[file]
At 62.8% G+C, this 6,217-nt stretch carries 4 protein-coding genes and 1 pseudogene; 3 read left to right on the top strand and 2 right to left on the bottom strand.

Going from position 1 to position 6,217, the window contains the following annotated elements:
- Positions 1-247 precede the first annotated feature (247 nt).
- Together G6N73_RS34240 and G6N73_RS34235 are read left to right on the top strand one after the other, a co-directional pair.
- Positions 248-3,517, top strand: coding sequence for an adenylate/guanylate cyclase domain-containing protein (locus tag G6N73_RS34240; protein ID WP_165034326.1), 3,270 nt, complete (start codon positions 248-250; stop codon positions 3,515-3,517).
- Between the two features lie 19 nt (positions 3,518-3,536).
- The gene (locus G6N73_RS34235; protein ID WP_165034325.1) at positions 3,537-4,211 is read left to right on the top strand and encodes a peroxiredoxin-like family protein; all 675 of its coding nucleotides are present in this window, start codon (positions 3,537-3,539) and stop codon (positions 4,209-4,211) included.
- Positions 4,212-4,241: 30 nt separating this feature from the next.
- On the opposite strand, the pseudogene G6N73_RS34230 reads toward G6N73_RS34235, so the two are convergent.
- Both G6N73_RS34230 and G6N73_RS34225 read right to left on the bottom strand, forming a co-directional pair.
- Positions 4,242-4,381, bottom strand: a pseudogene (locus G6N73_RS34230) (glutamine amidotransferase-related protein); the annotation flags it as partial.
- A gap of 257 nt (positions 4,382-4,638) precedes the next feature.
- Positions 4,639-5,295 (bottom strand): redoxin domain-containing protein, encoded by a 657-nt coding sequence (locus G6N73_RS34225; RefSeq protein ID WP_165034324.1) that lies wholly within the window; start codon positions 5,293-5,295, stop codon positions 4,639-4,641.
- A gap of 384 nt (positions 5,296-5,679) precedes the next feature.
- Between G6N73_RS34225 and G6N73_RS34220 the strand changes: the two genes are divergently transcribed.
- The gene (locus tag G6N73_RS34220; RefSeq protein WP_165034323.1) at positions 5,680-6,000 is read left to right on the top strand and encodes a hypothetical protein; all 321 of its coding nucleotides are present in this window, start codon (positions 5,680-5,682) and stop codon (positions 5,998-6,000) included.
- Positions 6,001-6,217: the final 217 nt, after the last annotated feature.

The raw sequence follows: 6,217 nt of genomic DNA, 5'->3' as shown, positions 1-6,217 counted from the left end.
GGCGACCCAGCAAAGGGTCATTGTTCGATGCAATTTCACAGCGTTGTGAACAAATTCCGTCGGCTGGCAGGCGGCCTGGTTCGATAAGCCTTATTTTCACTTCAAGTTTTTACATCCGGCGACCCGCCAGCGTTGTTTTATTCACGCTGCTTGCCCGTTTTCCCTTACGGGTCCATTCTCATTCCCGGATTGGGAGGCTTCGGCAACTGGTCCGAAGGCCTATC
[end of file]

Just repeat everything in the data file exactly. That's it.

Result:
At 62.8% G+C, this 6,217-nt stretch carries 4 protein-coding genes and 1 pseudogene; 3 read left to right on the top strand and 2 right to left on the bottom strand.

Going from position 1 to position 6,217, the window contains the following annotated elements:
- Positions 1-247 precede the first annotated feature (247 nt).
- Together G6N73_RS34240 and G6N73_RS34235 are read left to right on the top strand one after the other, a co-directional pair.
- Positions 248-3,517, top strand: coding sequence for an adenylate/guanylate cyclase domain-containing protein (locus tag G6N73_RS34240; protein ID WP_165034326.1), 3,270 nt, complete (start codon positions 248-250; stop codon positions 3,515-3,517).
- Between the two features lie 19 nt (positions 3,518-3,536).
- The gene (locus G6N73_RS34235; protein ID WP_165034325.1) at positions 3,537-4,211 is read left to right on the top strand and encodes a peroxiredoxin-like family protein; all 675 of its coding nucleotides are present in this window, start codon (positions 3,537-3,539) and stop codon (positions 4,209-4,211) included.
- Positions 4,212-4,241: 30 nt separating this feature from the next.
- On the opposite strand, the pseudogene G6N73_RS34230 reads toward G6N73_RS34235, so the two are convergent.
- Both G6N73_RS34230 and G6N73_RS34225 read right to left on the bottom strand, forming a co-directional pair.
- Positions 4,242-4,381, bottom strand: a pseudogene (locus G6N73_RS34230) (glutamine amidotransferase-related protein); the annotation flags it as partial.
- A gap of 257 nt (positions 4,382-4,638) precedes the next feature.
- Positions 4,639-5,295 (bottom strand): redoxin domain-containing protein, encoded by a 657-nt coding sequence (locus G6N73_RS34225; RefSeq protein ID WP_165034324.1) that lies wholly within the window; start codon positions 5,293-5,295, stop codon positions 4,639-4,641.
- A gap of 384 nt (positions 5,296-5,679) precedes the next feature.
- Between G6N73_RS34225 and G6N73_RS34220 the strand changes: the two genes are divergently transcribed.
- The gene (locus tag G6N73_RS34220; RefSeq protein WP_165034323.1) at positions 5,680-6,000 is read left to right on the top strand and encodes a hypothetical protein; all 321 of its coding nucleotides are present in this window, start codon (positions 5,680-5,682) and stop codon (positions 5,998-6,000) included.
- Positions 6,001-6,217: the final 217 nt, after the last annotated feature.

The raw sequence follows: 6,217 nt of genomic DNA, 5'->3' as shown, positions 1-6,217 counted from the left end.
GGCGACCCAGCAAAGGGTCATTGTTCGATGCAATTTCACAGCGTTGTGAACAAATTCCGTCGGCTGGCAGGCGGCCTGGTTCGATAAGCCTTATTTTCACTTCAAGTTTTTACATCCGGCGACCCGCCAGCGTTGTTTTATTCACGCTGCTTGCCCGTTTTCCCTTACGGGTCCATTCTCATTCCCGGATTGGGAGGCTTCGGCAACTGGTCCGAAGGCCTATC